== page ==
Tuesday, May 26, 2015

I've got some DC You for YOU, DC.

So, we are entering the brave new world of the "DC You"
According to DC's press release:
In "DC You," a new advertising campaign promoting diversity, DC Entertainment aims for its 24 new titles and 25 ongoing series to have "something for everyone."
The "DC You" initiative, which kicks off on June 3, will highlight four main themes: characters, talent, stories and fans. While celebrating iconic characters like Batman, Superman and Wonder Woman, the initiative will also feature creators like Scott Snyder, Greg Capullo, Geoff Johns and Annie Wu. Likewise, new storytelling directions will be spotlighted through taglines and, like the name suggests, thank fans new and old. 
"With the New DC Universe, there’s a story for every kind of DC Comics fan. There’s a story for YOU,” explained Amit Desai, DC Entertainment's senior vice president of marketing and global franchise management. "The DC Comics slate rolling out this summer truly offers a comic book for everyone and our new advertising campaign -- DC YOU -- celebrates this bold, new direction."

Well, that certainly sounds nice.  But I've got some news for you, DC....


You had a book for me. It was called Aquaman.  In it, your overall creative architect and master of returning characters to their essentials had, nearly overnight, restored Aquaman's glory, embraced his so-called failings, and showed that he was (as the kids call it) an awesome bad-ass, and always was.  His position of respect was restored, his consort reintroduced as a fully realized, independent, and powerful partner, and a mythos was built around him using new, old, and revivified concepts that never overshadowed him and placed him firmly at its center. Furthermore, that new mythos itself became the center of universe-wide arcs, such as the war against Atlantis in Justice League.  Aquaman's ties to both the land and the sea were reaffirmed through his stories and supporting cast, and he was the poster boy for successful revamp in the New52.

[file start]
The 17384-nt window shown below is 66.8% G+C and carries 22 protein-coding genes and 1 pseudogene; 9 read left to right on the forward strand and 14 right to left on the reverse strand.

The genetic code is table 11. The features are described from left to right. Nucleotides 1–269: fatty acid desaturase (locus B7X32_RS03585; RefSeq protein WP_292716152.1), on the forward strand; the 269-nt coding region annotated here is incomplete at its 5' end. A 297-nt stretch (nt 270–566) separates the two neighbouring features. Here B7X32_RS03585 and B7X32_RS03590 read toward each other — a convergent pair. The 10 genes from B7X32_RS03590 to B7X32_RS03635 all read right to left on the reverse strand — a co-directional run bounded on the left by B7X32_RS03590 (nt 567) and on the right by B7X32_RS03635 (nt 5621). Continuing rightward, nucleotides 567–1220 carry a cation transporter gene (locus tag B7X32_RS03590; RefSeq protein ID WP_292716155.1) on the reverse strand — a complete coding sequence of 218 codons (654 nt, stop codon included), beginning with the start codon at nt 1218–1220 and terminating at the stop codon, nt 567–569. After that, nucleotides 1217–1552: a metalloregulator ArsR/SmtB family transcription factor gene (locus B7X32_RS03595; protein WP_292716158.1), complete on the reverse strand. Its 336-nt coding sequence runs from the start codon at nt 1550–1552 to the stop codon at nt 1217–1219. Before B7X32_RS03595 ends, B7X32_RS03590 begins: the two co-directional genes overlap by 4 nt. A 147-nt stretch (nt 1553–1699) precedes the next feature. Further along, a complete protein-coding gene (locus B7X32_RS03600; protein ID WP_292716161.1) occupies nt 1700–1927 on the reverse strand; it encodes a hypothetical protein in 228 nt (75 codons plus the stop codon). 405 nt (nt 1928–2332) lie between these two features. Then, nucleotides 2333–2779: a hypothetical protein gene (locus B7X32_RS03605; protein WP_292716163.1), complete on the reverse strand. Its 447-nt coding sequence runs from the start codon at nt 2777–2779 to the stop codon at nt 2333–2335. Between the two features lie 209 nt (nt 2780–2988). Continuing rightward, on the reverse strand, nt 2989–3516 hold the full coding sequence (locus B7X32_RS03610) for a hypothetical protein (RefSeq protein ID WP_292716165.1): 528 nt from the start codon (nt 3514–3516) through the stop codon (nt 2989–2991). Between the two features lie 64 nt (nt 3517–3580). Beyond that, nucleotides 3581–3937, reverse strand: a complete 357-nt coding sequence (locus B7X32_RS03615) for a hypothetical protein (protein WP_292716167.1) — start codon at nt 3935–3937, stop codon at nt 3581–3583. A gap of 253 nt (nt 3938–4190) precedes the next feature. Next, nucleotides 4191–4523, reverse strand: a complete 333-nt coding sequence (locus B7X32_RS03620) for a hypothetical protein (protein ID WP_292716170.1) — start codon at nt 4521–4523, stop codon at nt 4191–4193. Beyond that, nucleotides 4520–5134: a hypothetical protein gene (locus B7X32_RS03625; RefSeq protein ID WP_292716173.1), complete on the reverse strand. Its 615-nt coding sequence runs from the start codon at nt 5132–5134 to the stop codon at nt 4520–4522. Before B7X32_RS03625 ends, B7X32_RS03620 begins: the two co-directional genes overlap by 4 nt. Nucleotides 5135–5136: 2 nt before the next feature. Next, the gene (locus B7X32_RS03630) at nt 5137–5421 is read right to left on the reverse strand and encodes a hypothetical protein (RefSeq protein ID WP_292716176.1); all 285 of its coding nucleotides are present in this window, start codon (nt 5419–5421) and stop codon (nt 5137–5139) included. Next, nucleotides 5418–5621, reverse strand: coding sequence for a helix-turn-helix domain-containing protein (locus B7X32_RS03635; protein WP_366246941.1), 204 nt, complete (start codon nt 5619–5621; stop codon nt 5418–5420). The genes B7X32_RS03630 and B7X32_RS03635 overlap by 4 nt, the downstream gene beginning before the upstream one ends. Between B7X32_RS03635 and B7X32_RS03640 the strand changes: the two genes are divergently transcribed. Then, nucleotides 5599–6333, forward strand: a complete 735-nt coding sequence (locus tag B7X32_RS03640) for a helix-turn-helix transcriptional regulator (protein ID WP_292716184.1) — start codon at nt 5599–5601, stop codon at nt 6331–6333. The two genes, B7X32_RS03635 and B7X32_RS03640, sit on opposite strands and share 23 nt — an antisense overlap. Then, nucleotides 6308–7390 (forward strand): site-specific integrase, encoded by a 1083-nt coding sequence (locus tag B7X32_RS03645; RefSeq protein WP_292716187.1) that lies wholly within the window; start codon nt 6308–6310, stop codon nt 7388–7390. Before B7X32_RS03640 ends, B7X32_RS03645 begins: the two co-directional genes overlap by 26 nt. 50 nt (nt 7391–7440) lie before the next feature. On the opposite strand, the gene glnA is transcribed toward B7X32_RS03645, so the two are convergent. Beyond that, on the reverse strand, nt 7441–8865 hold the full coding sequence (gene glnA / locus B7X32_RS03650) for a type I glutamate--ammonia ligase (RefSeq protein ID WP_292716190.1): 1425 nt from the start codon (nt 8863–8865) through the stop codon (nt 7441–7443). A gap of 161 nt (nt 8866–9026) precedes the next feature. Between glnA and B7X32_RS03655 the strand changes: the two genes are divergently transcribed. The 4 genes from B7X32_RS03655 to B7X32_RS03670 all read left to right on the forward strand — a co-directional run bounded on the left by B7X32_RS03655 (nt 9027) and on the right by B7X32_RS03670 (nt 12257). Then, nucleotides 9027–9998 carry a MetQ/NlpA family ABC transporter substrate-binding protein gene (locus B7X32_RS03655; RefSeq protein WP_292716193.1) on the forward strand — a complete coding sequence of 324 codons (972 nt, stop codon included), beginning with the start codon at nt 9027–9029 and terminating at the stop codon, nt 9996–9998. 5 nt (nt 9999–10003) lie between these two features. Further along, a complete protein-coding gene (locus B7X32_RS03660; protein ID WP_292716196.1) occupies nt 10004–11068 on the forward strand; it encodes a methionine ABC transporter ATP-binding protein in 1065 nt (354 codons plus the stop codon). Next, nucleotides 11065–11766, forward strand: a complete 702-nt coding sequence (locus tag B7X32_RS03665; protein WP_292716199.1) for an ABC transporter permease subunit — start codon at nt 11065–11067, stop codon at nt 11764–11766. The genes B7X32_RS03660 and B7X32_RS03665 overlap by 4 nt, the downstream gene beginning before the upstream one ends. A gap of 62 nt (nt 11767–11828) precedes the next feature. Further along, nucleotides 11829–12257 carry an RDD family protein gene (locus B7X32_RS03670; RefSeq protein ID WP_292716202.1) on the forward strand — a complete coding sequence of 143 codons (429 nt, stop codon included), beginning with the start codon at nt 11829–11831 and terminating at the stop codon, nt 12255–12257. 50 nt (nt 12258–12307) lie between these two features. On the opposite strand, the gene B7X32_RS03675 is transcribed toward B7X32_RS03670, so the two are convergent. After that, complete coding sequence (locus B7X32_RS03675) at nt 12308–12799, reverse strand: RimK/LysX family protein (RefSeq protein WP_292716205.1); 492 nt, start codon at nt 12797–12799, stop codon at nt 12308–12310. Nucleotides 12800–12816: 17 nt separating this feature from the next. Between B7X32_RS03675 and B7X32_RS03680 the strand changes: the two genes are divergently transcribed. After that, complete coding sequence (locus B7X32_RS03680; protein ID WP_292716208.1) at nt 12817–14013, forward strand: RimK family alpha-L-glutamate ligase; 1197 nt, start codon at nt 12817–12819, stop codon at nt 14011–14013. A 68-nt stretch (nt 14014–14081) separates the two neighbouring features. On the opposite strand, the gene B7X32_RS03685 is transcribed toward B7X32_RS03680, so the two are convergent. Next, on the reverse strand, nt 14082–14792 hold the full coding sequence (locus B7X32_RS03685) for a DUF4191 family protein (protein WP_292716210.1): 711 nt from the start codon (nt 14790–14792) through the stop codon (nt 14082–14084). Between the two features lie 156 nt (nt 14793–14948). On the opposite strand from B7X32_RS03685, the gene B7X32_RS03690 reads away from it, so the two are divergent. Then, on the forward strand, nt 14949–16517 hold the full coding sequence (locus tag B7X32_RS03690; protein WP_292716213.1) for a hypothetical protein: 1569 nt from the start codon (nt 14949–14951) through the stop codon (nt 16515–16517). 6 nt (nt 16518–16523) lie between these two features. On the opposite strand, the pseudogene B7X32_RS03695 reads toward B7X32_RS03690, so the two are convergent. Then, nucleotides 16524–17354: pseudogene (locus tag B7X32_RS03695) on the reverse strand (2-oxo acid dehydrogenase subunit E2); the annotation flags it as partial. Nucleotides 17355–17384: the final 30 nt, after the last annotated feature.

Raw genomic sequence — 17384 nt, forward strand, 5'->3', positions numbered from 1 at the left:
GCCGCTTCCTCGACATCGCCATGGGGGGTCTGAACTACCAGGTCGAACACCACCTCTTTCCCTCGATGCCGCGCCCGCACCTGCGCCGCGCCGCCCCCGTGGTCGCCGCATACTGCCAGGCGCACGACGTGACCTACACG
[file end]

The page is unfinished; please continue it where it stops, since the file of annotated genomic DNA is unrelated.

A happy couple? Can't have THAT in the DCU, now, can we?

You've replaced that with an Aquaman redressed in a complicated non-iconic outfit designed to echo a movie that won't be out for another 2 years.  An Aquaman, who, just as you had built up to a score of pregnant possibilities (such as the discovery of the Seven Seas), is now thrown out of Atlantis and being hunted by his own lover.  



You and me both, Arthur.

You had a book for me. And you ruined it. Oh, and not just this one.  I could tell this same story (with different details) for other books that you had for me, and ones that had me hooked on DC: Batwoman, the Flash. even Green Lantern.  And you've ruined them all (and more, including Batman/Detective).


You don't have any problem making books for me (or others). Your problem is that you can't stop ruining them.  And why? Because you are addicted to "bold, new directions".


I am reminded of "Terminal Man" (either the movie or the novel).  Doctors try to cure a man who's a victim of seizures of violence behavior by implanting a device that stimulates pleasure centers in his brain to forestall the seizures.  Eventually, his brain figures out that it can cause itself pleasure by triggering the seizures, which start to come more and more frequently until it finally switches to a state of constant mindless seizures of violent upheaval compound by a positive feedback loop.



"Do you smell...almonds?"

That would be you, DC  You are addicted to 'bold, new directions" and you are causing them more and more frequently because of the pleasure they give you (such as press attention). This isn't a complaint about the direction you decided to go in (except for Aquaman).  Let's stipulate that EVERYTHING you are about to do is WONDERFUL; you still have a problem, because you can't go for six months to a year without a bold new direction, and new creative team, or a new status quo for your characters.   You find rebooting so liberating that you are now close to entering a state of continually reboot. That leaves readers with very little reason to read anything more than a month or two, because we know it's only going to be wiped out by the next creative team a few months later.  


We don't need a bold new direction from you, DC.  We need you to stop changing direction every few months.